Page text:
A lack of homes for sale is the Achilles’ heel of Bay Area housing markets. Industry experts and economists have consistently discussed falling inventory levels since 2012, when most of the region’s distressed inventory was absorbed. Since then, inventory levels, while fluctuating, have been on an almost constant decline. Over the last year, the monthly year-over-year supply decrease averaged 7 percent in the Bay Area. More importantly, affordable homes are disappearing at double that rate.
The first half of the year ended on a strong note for Bay Area housing markets, with 2 percent more sales in the first six months of the year when compared with last year. The East Bay saw the largest increase in sales activity, up 4 percent, while San Francisco followed with a 3 percent increase. San Francisco’s improving housing market conditions are particularly encouraging given the lull that the city faced last year.
Pacific Union’s recent second-quarter real estate reports showed that Bay Area housing markets are sizzling again, and buyers are facing tough competition. Overall in the Bay Area, 6 in 10 homes sold over the asking price in the second quarter, while in Alameda and San Mateo counties, almost 8 in 10 homes sold over the asking price. Naturally, some price ranges were in greater demand than others. For example, in the East Bay, competition increased for homes priced up to $2 million but cooled off for higher-priced homes.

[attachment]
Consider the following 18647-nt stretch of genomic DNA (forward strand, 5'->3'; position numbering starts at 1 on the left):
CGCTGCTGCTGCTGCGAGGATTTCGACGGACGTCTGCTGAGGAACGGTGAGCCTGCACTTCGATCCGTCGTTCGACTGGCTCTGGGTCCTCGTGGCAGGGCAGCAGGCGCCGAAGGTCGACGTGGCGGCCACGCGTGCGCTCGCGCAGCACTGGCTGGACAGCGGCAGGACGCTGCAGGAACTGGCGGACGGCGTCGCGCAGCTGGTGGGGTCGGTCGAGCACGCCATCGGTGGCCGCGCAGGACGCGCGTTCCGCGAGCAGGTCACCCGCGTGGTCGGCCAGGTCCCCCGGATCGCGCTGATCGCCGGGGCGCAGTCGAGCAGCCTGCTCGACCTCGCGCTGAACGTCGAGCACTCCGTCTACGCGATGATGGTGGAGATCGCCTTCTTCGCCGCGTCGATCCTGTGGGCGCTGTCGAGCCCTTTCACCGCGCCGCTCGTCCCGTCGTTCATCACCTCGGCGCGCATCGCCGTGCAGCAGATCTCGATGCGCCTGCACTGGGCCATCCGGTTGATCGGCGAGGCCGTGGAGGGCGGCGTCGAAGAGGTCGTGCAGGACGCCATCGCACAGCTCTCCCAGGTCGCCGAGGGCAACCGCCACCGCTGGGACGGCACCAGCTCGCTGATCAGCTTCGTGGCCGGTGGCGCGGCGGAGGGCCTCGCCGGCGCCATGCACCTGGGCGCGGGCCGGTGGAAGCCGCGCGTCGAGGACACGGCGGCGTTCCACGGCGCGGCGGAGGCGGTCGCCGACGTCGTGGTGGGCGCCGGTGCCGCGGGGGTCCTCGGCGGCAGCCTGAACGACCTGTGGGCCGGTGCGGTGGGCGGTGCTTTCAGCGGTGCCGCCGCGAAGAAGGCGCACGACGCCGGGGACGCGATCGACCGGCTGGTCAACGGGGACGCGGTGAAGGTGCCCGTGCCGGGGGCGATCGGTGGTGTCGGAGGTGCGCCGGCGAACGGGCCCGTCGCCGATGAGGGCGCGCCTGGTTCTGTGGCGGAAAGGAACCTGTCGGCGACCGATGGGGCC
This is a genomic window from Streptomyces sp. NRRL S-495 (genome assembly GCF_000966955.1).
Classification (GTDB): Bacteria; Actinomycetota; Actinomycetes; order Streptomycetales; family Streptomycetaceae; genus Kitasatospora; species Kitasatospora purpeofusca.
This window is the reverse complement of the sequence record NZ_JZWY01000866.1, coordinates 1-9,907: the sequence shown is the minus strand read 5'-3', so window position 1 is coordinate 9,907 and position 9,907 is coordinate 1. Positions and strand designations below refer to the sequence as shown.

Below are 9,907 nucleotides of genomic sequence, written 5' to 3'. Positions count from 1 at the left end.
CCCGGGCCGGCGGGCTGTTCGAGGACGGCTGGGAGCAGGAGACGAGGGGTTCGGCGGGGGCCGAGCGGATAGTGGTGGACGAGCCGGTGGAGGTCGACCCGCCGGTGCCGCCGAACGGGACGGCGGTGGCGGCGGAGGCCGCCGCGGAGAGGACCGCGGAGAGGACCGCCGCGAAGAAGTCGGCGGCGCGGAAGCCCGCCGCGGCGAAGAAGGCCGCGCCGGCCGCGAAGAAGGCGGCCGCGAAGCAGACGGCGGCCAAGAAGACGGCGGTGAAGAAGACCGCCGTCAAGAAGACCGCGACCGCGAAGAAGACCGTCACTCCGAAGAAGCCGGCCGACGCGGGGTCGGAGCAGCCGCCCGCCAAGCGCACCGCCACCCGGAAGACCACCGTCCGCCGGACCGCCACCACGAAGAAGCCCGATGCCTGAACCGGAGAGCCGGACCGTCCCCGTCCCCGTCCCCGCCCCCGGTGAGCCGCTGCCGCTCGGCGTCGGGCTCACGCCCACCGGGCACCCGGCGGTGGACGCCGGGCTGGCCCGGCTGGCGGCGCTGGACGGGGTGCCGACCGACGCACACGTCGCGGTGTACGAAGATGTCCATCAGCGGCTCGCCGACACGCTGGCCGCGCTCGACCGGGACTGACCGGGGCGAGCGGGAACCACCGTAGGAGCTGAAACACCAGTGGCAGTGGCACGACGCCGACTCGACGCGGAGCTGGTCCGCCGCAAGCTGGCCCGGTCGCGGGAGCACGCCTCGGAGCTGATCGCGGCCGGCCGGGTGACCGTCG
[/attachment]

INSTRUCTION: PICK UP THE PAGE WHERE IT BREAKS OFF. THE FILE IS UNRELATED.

Sellers hoping for a speedy sale should seriously consider staging their homes, a process that most real estate professionals believe helps a buyer better visualize the property as their own. That’s true here in the Bay Area, where staged homes not only sell nearly twice as fast but receive more offers and command higher prices.
Palo Alto has always been fashion-forward when it comes to real estate trends. Having worked in residential real estate in this area for 8 years, I have found that the Palo Alto housing market serves as a compass when it comes to trying to predict the next real estate pattern. Over time the neighboring cities, Menlo Park, Los Altos, Redwood City and San Carlos, will often mirror the market ebbs and flows experienced in Palo Alto.